How could a relatively simple chemical code give rise to the complexity of a human being? How could our human geme have evolved? And how does it actually work? Over the past 50 years we have deciphered the inner workings of the human geme. From the basic structure of DNA through to the complete sequence of the code, what first appeared to be simple is actually a complex and beautiful three-dimensional world that makes each of us who we are.In The Mysterious World of the Human Geme acclaimed science writer Frank Ryan leads us through the most exciting scientific discoveries of the last 50 years, revealing how this science has unlocked the cure of some genetic diseases, developed the use of DNA in forensic science and paternity testing, helped us trace our ancestors and provided a definitive map for the movement of humans out of Africa. This scientific journey has had a profound impact on our understanding of the evolution of life itself, through the role of the most ancient of organisms in our basic biology all the way to the revelation that our most recent ancestor, Homo neanderthalensis, lives on in many of us.In the ever more complicated world of the human geme, this is the first book to explain how the human geme actually works as a whole and how that kwledge will have a profound effect on our understanding of where we have come from and where we are likely to be going in the future.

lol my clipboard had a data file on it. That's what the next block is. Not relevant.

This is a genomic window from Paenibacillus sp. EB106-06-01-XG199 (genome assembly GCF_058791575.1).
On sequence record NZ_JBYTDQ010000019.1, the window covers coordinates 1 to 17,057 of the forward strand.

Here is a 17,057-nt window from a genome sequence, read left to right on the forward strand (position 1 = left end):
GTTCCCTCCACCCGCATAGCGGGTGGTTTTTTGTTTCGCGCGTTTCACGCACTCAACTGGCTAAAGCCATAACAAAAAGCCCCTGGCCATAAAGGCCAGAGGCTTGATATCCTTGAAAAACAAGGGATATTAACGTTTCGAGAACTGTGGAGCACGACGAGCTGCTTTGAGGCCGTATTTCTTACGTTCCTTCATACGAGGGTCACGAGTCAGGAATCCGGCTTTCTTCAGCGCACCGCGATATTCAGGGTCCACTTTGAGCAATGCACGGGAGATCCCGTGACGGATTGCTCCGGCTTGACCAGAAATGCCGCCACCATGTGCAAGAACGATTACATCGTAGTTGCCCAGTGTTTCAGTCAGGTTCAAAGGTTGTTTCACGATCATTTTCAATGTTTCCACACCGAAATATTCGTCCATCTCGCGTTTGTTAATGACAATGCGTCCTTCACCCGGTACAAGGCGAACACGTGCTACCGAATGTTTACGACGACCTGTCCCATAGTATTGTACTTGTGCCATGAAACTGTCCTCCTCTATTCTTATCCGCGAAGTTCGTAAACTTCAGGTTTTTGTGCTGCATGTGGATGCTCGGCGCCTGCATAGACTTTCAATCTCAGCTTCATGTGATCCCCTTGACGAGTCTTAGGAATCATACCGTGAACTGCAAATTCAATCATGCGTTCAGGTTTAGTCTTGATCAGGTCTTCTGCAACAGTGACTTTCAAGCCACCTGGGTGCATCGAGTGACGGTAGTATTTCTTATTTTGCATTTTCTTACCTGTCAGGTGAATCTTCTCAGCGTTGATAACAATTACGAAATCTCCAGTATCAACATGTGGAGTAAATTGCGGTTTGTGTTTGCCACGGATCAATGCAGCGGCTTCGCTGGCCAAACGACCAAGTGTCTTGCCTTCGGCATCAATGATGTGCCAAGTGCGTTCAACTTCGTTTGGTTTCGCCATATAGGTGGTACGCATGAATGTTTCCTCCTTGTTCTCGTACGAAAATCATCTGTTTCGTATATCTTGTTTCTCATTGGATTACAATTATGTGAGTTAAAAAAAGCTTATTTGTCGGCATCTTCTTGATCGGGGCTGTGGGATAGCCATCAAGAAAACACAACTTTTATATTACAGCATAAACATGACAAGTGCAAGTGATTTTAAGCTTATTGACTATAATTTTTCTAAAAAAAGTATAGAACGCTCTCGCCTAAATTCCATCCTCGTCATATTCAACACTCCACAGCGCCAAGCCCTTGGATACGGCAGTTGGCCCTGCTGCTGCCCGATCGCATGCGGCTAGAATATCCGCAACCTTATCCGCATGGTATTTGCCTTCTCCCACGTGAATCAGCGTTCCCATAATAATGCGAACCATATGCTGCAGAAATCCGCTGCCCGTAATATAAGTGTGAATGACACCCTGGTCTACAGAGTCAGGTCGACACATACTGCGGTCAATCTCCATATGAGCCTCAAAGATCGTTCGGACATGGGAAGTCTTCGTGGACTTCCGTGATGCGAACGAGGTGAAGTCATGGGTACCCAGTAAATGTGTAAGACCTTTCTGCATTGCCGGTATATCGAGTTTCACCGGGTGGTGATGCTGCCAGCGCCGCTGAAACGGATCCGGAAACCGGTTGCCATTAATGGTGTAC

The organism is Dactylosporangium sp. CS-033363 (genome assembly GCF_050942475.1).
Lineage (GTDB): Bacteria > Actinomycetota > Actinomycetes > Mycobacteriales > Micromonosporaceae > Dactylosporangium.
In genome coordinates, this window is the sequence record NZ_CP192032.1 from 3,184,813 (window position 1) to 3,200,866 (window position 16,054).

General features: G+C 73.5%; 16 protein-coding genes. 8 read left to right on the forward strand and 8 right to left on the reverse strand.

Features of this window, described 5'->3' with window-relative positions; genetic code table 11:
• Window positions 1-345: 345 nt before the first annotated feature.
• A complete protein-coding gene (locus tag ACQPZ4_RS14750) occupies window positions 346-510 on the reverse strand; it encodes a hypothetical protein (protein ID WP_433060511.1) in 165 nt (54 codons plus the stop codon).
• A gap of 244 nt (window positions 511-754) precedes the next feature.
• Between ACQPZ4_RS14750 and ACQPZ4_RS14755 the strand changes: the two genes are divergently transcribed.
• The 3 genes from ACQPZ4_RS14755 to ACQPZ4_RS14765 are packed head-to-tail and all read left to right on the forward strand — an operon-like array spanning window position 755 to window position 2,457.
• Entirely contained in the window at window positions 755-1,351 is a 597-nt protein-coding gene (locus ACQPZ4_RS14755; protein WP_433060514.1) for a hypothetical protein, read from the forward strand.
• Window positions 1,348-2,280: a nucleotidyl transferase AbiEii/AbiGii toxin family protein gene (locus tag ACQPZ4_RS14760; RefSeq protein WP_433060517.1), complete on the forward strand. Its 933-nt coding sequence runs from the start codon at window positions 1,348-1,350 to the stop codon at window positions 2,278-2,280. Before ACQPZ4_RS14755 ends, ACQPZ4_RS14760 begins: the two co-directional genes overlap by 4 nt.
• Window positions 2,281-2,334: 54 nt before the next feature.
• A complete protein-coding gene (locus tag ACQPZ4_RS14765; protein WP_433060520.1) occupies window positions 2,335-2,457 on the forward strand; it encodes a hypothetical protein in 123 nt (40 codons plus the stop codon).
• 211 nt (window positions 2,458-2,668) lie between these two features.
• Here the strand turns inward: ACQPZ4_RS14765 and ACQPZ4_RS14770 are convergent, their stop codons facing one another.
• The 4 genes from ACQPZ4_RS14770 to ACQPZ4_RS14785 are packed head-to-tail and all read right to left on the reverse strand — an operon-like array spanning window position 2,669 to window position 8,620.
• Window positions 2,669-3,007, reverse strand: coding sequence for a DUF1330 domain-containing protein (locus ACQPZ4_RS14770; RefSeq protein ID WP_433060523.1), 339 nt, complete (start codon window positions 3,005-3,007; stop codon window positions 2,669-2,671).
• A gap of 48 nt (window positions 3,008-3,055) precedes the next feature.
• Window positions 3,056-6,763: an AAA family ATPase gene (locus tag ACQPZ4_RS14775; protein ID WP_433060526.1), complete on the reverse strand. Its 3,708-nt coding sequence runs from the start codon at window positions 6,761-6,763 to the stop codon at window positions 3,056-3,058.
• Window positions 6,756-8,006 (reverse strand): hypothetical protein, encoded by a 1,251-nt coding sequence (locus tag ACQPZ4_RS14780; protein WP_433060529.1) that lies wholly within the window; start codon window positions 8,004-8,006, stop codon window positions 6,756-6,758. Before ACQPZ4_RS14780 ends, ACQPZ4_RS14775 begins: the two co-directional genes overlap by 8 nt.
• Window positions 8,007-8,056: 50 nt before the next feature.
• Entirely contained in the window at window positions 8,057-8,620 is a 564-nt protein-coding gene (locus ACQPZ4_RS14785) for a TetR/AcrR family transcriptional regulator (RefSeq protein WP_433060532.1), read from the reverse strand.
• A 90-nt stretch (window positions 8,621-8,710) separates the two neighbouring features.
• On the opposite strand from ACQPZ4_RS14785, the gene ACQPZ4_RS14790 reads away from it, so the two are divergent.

Dr Frank Ryan is a consultant physician based in Sheffield, and an honorary Research Fellow in the Department of Animal and Plant Sciences at the University of Sheffield. He is also an international best-selling writer. His book, Tuberculosis: The Greatest Story Never Told, was a New York Times Book of the Year while Darwin's Blind Spot was the 'Amazon Featured Book' recommended by Charlie Munger at the 2003 Berkshire Hathaway annual meeting. He pioneered the evolutionary concepts of 'viral symbiosis' and 'genomic creativity' and has contributed to the modern understanding of the evolution of the human genome. He is a Fellow of The Royal College of Physicians, the Royal Society of Medicine and the Linnean Society of London.